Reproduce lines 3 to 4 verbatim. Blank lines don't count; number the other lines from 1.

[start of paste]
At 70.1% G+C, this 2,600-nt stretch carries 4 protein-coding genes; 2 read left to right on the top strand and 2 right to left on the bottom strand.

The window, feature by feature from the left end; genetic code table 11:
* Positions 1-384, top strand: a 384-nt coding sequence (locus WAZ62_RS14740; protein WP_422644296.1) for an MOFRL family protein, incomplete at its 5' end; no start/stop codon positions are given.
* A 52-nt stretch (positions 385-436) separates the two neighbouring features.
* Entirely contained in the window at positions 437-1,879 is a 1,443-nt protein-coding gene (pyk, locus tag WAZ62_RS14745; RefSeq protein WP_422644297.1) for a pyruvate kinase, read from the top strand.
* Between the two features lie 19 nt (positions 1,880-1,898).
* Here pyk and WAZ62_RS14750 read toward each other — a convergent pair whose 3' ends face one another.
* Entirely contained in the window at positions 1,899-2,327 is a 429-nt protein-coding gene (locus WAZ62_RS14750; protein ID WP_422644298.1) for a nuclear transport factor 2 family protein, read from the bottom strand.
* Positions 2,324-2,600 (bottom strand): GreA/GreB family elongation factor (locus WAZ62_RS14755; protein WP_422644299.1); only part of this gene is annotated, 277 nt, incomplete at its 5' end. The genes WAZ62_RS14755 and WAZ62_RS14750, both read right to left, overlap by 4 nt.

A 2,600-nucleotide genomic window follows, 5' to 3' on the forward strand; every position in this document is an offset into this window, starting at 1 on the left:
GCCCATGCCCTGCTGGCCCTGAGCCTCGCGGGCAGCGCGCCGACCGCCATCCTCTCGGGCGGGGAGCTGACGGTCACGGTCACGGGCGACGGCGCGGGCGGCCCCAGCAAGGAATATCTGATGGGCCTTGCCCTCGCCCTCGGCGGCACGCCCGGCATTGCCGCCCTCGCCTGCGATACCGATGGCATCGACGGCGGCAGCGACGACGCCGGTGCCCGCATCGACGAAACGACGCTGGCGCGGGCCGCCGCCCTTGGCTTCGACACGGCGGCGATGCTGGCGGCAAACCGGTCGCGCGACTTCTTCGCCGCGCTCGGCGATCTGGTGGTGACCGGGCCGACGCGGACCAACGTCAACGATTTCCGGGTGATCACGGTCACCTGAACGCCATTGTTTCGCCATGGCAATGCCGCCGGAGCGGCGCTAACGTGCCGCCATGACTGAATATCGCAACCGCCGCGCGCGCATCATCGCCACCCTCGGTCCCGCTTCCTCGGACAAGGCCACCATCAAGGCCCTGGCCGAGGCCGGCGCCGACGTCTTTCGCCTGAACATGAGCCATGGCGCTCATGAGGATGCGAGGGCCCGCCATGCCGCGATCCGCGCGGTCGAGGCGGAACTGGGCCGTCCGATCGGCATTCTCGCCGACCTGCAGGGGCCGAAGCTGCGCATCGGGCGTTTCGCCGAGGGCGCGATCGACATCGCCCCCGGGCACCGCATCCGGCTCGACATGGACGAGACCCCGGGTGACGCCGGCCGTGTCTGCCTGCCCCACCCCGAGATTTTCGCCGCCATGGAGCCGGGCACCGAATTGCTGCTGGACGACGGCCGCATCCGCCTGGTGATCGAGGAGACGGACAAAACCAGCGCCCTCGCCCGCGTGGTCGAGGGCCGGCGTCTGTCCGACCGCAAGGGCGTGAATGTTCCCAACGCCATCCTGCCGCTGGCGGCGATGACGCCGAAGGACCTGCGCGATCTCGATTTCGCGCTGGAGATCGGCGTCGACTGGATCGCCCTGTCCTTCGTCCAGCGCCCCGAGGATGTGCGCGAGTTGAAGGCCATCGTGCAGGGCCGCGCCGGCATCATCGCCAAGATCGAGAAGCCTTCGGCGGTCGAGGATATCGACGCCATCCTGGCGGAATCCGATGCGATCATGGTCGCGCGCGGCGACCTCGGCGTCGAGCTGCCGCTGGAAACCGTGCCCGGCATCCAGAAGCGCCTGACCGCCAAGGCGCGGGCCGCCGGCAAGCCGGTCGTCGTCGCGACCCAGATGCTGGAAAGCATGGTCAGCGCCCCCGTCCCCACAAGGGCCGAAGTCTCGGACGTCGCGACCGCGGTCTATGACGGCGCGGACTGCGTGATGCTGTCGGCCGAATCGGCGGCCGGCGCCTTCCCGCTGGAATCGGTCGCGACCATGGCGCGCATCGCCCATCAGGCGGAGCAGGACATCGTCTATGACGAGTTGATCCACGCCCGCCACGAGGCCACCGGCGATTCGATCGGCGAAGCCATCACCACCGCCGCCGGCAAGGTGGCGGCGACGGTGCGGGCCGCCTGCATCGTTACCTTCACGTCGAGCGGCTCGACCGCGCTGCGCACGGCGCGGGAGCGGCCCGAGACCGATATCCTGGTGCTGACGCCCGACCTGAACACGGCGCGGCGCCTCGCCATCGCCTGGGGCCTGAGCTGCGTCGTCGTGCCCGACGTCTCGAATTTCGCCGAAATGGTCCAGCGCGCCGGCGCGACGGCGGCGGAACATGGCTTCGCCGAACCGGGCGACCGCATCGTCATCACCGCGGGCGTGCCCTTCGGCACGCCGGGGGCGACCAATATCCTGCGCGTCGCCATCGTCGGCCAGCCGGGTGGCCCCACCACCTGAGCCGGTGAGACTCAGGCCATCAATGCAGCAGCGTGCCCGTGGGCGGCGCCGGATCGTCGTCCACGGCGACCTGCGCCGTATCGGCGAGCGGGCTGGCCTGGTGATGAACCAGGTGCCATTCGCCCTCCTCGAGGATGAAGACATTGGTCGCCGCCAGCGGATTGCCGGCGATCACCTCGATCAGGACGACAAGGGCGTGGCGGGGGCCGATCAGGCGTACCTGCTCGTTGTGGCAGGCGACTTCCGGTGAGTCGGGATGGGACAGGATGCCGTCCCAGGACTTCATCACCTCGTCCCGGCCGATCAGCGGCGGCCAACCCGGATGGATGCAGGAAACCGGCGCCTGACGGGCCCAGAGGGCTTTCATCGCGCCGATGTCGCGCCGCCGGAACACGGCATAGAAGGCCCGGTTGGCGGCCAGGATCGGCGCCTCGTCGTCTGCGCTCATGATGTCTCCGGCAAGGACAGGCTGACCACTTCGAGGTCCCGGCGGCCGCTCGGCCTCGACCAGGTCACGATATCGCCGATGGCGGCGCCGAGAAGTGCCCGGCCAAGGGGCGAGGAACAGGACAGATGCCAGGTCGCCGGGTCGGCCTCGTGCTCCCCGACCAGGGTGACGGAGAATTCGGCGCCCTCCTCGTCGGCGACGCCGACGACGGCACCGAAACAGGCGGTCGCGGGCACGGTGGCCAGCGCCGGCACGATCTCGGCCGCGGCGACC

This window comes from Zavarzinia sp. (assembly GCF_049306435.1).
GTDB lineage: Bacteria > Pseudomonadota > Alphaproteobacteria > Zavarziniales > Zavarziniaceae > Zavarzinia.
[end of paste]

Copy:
* Positions 1-384, top strand: a 384-nt coding sequence (locus WAZ62_RS14740; protein WP_422644296.1) for an MOFRL family protein, incomplete at its 5' end; no start/stop codon positions are given.
* A 52-nt stretch (positions 385-436) separates the two neighbouring features.